Some Japanese knives are sharpened on both sides of the cutting edge, some only on one. When sharpened only on one edge, it's called "kataba" style. Sharpening only on a single edge allows the very thin slices that are an important feature in Japanese food.
Traditionally, high carbon steel ("hagane") was used in Japan. There are two grades of it, "shiroko" ("white steel"), and a slightly better one, "aoko" ("blue steel".) The blue steel grade is more resistant to marking and corrosion,
The Japanese use the word "honyaki" to mean knives forged from a single piece of metal. These are very expensive, chip easily if not used properly, and hard to sharpen. They are for professionals only.
In contrast, the word "kasumi" is used to designated knives made by joining carbon steel to soft iron. The carbon steel provides the cutting edge of the knife; the soft iron the rest of the knife's body (except for the wooden handle.) These knives are cheaper and less brittle.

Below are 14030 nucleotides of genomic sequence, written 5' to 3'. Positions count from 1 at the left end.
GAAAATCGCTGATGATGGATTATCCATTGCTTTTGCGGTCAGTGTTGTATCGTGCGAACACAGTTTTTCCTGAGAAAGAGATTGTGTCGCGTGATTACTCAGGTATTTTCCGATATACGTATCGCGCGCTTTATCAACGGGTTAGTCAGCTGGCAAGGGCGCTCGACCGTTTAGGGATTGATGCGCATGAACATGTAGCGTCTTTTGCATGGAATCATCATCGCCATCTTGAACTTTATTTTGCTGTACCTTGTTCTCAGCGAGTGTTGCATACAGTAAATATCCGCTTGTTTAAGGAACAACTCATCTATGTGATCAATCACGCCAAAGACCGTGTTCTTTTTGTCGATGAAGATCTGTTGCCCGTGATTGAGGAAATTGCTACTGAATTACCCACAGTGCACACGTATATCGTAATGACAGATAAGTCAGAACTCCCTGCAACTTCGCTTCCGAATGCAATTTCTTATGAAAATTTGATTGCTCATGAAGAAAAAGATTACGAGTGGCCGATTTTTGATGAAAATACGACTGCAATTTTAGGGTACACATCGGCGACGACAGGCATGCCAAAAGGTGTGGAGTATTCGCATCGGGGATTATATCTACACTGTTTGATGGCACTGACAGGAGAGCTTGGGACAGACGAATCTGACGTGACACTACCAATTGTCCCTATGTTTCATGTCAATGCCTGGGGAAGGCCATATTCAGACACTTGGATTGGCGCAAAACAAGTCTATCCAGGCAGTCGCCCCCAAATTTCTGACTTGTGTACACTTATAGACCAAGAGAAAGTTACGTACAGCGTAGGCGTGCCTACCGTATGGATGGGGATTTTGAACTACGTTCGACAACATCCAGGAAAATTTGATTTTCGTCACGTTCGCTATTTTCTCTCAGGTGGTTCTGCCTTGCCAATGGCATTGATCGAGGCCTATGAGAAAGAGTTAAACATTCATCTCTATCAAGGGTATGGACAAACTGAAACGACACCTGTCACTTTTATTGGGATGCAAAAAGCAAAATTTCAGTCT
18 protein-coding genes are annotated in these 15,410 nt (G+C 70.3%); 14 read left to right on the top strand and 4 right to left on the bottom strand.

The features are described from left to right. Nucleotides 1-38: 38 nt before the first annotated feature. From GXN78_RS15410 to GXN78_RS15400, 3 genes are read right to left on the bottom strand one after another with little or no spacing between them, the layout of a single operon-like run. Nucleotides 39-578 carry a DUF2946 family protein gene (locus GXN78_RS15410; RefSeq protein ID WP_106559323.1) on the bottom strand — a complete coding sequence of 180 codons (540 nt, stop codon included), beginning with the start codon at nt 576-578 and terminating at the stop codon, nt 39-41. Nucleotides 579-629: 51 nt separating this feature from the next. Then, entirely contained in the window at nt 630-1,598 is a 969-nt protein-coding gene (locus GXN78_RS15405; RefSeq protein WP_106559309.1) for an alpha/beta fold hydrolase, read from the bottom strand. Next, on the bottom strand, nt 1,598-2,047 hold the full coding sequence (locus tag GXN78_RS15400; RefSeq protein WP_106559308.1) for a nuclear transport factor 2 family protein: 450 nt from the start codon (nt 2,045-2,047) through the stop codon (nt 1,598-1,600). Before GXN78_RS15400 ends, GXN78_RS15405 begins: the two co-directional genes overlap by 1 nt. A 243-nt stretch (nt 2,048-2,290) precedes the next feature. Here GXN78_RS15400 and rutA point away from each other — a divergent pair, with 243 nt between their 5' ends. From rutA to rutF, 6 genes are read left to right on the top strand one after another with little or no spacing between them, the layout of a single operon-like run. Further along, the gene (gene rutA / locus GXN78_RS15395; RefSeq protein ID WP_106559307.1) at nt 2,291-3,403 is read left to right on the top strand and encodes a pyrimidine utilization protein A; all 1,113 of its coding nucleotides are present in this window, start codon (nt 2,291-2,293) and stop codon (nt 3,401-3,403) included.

Knives are of course also made from stainless steel now in Japan, though professional chefs often still prefer the high carbon steel blades.
Japanese knife handles are traditionally made of wood. Many of the more expensive knives come with wooden sheaths as well to cover and protect the blade.
The two most used knives in Japan are the deba bocho and the nakiri bocho.
Some Japanese knife makers have been in business 400 to 700 years.
Japanese KnivesBunka Bocho Knives; Deba Bocho Knives; Fugu Hiki Knives; Furutsu Naifu Knives; Gyoto Knives; Japanese Knives; Kazari Bocho Knives; Nakiri Hocho Knives; Oroshi Knives; Petty Knives; Santoku; Soba Kiri Cleavers; Unagisaki Hocho Knives; Usuba Bocho Knives; Yasai Bocho Knives
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Couteaux japonais (French)